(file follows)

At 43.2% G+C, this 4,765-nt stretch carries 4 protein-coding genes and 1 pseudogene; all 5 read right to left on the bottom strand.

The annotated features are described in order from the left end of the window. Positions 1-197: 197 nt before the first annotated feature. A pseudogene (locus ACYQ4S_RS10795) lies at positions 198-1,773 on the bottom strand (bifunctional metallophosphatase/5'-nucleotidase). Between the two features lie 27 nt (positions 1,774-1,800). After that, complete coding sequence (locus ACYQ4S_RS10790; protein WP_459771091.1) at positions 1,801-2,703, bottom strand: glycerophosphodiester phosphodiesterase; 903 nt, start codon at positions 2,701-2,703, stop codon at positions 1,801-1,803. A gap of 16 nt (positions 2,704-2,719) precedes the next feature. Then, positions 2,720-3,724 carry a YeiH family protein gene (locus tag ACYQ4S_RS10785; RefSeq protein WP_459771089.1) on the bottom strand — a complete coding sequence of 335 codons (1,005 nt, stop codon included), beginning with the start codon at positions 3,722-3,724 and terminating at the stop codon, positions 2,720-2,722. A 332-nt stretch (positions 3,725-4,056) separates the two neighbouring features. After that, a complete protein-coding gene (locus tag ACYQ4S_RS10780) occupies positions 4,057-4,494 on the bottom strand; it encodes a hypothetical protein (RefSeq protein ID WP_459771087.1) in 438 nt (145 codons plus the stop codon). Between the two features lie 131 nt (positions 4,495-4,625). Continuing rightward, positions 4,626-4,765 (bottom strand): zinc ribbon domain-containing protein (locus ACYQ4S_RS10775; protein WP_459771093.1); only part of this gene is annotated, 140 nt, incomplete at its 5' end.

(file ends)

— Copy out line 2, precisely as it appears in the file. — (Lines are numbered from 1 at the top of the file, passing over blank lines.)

The annotated features are described in order from the left end of the window. Positions 1-197: 197 nt before the first annotated feature. A pseudogene (locus ACYQ4S_RS10795) lies at positions 198-1,773 on the bottom strand (bifunctional metallophosphatase/5'-nucleotidase). Between the two features lie 27 nt (positions 1,774-1,800). After that, complete coding sequence (locus ACYQ4S_RS10790; protein WP_459771091.1) at positions 1,801-2,703, bottom strand: glycerophosphodiester phosphodiesterase; 903 nt, start codon at positions 2,701-2,703, stop codon at positions 1,801-1,803. A gap of 16 nt (positions 2,704-2,719) precedes the next feature. Then, positions 2,720-3,724 carry a YeiH family protein gene (locus tag ACYQ4S_RS10785; RefSeq protein WP_459771089.1) on the bottom strand — a complete coding sequence of 335 codons (1,005 nt, stop codon included), beginning with the start codon at positions 3,722-3,724 and terminating at the stop codon, positions 2,720-2,722. A 332-nt stretch (positions 3,725-4,056) separates the two neighbouring features. After that, a complete protein-coding gene (locus tag ACYQ4S_RS10780) occupies positions 4,057-4,494 on the bottom strand; it encodes a hypothetical protein (RefSeq protein ID WP_459771087.1) in 438 nt (145 codons plus the stop codon). Between the two features lie 131 nt (positions 4,495-4,625). Continuing rightward, positions 4,626-4,765 (bottom strand): zinc ribbon domain-containing protein (locus ACYQ4S_RS10775; protein WP_459771093.1); only part of this gene is annotated, 140 nt, incomplete at its 5' end.